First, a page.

Banish robotic keyboard melodies in your DAW piano roll with these 7 tips on how to make digital piano sound realistic.
But without careful afterthought the digital result can sound robotic, because a little bit of spontaneous human feel is lost when a physical instrument isn’t being played.
Whether you’re not fully confident playing a piano keyboard, or don’t have access to hardware like a physical MIDI keyboard to play into your DAW, making your piano part sound natural can be a tricky task. Things like tiny subtleties in the timing and how hard fingers press down piano keys make a big difference to the feel of the track.
So, what’s the best way for beginner producers to make sure the notes programmed into their DAW piano roll sound like a real piano, not just lines on a screen?
Advice on making MIDI notes sound realistic can be applied to other keyboard sounds, not just a grand piano part – from baroque harpsichord to an emotive synth track. Read on for some tips and tricks on how to make MIDI piano sound more natural.
Choose a good piano sound
If you’re adding a grand piano track to your song, make sure you find a good quality plugin with an authentic sound. Digital instruments sound ridiculously close to the real thing, but some free VST pianos have a tinny sound that’s more like a cheap keyboard than a nice acoustic piano. The wonderful thing about MIDI is you can try out different sounds on your track, until you find one you like.
Shift the timing
When imputing notes into the piano roll remember you’re trying to emulate human hands hitting a piano keyboard and bear in mind that even the most precise pianist will occasionally play a tiny bit behind or in front of the beat. Moving the positioning of the notes on the piano roll ever so slightly will give a more natural feel than leaving them directly on the beat, especially with chords.
Play your MIDI keyboard like a real keyboard
Recording a piano track using your MIDI controller? Make sure you’re really emphasising how hard you play the keys. Putting the emotion of the song into the notes will come through in the velocity of the MIDI.
Also, don’t worry about regimented playing that’s fully on the beat – play with the same personality and dynamics you would if you were playing a piano.
Reverb is your friend
Pianos have a sustain pedal, which holds down previous notes as you continue to play. Many MIDI keyboards let you plug in a footpedal, but otherwise make sure you’re not editing notes too sharply – let them continue just a little to overlap into the next note, emulating that sustained feel.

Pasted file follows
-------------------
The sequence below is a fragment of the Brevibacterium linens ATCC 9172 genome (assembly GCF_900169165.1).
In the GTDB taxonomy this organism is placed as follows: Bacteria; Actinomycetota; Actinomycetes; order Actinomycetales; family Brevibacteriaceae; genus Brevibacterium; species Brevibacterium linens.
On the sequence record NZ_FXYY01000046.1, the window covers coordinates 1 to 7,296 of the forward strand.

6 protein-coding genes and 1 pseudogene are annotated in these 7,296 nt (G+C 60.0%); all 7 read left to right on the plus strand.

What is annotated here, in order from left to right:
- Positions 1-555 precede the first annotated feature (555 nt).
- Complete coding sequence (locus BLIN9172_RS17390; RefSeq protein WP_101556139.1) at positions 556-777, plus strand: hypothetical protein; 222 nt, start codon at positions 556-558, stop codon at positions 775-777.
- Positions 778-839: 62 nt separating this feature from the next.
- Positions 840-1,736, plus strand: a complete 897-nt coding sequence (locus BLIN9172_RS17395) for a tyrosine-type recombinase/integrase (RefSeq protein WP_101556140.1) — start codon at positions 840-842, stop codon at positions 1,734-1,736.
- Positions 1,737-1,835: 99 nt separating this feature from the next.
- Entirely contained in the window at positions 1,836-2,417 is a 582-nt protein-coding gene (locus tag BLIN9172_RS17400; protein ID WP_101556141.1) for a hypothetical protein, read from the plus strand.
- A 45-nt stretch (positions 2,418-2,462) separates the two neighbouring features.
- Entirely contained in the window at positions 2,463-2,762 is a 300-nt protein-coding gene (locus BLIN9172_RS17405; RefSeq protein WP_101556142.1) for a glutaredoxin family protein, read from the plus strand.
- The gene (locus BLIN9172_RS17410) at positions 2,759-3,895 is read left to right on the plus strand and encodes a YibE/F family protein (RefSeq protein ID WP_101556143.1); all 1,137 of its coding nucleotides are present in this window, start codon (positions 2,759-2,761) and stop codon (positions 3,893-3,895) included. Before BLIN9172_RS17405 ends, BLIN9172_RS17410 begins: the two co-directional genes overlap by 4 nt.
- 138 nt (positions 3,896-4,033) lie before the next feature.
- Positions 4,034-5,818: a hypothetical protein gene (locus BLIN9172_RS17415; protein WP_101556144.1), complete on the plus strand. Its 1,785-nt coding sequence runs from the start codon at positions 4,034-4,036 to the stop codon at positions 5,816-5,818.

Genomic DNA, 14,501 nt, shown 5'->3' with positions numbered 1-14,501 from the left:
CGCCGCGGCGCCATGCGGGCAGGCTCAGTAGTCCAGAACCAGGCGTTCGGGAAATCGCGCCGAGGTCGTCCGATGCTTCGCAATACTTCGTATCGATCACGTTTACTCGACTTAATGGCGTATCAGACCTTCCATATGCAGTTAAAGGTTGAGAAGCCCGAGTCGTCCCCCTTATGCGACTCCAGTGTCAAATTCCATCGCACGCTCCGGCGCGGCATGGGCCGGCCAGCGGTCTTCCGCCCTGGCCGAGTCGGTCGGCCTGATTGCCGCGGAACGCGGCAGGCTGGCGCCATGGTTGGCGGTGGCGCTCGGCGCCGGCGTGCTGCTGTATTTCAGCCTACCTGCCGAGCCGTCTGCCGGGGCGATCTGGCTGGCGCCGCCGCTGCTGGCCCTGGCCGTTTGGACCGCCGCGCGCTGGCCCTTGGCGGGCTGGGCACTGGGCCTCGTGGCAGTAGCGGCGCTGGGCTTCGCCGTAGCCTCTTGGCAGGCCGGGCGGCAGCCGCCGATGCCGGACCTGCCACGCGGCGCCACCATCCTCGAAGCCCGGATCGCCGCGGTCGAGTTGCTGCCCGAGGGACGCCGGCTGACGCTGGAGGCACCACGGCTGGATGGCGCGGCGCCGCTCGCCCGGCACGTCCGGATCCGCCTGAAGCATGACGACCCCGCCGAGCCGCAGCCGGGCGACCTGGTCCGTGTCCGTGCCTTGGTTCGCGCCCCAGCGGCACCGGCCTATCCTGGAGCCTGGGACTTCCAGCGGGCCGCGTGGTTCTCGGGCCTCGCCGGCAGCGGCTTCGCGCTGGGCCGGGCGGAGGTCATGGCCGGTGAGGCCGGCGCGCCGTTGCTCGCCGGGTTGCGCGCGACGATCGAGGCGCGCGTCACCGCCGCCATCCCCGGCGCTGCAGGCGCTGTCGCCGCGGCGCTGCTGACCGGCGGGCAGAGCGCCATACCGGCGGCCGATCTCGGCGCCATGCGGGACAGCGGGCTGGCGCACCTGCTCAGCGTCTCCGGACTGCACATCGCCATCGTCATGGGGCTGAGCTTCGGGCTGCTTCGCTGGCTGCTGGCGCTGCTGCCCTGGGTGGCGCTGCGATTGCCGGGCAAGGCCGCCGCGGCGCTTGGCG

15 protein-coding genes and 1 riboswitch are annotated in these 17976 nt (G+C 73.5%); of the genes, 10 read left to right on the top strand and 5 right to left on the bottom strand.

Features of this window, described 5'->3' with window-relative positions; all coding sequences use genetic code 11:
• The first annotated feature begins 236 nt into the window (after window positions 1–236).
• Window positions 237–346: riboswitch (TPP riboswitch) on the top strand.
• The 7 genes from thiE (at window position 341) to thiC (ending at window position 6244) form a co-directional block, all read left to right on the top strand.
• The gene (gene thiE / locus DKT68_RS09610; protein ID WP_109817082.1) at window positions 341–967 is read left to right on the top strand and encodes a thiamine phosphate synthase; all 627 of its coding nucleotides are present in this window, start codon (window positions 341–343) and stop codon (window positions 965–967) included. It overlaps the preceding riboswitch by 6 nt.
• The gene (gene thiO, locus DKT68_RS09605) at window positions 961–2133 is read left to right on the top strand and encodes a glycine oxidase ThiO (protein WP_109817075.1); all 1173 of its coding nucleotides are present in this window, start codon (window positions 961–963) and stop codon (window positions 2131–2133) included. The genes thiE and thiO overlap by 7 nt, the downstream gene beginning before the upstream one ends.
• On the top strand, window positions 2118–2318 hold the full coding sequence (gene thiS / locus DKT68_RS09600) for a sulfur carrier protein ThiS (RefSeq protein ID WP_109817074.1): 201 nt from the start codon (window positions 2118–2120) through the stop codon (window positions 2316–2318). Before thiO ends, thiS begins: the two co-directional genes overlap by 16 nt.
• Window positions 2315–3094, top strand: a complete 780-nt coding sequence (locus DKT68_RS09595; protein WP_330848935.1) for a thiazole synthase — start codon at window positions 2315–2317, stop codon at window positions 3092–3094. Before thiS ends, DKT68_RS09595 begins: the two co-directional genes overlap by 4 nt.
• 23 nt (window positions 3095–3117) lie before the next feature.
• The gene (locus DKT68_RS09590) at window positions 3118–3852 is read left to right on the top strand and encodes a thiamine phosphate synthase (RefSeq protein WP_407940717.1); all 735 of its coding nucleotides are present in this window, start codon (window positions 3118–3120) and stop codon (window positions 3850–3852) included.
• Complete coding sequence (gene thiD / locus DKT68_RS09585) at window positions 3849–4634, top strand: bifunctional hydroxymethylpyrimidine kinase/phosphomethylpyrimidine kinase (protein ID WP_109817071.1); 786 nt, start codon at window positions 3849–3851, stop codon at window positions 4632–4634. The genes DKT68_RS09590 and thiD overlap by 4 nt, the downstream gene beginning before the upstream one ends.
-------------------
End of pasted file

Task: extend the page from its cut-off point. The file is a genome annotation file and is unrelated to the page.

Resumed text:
Inputting into the piano roll automatically means all the notes will play back at the same volume and intensity – which can get real boring, real fast. Luckily you can manually change the velocity of your notes to get varied and more realistic dynamics.
A pianist will often accentuate the beginning of the beat, for example. Most DAWs let you randomise note velocity for a human feel, which speeds up the process.
Beware of quantising
Quanitising is a fantastic device when, say, you’ve recorded from a MIDI controller and some of the notes aren’t exactly on the beat; a bit of quantising and those notes snap right back into their intended places. However, it’s not a tool you want to overzealously apply when you’re aiming to make a track sound natural.
Your MIDI parts need a touch of human swing and groove; using quantising only in careful amounts helps to disguise that notes have been popped in using software.
The tricky part is to capturing the emotion that comes from a human touch. Of course, if you’re producing electronic music, a naturalised sound might not be what you’re aiming for – everything will need to be be dead on the beat, and the robotic sound of synths playing regimentally together would be the perfect outcome.
Got a tip for making digital piano sound natural? Let us know in the comments below.
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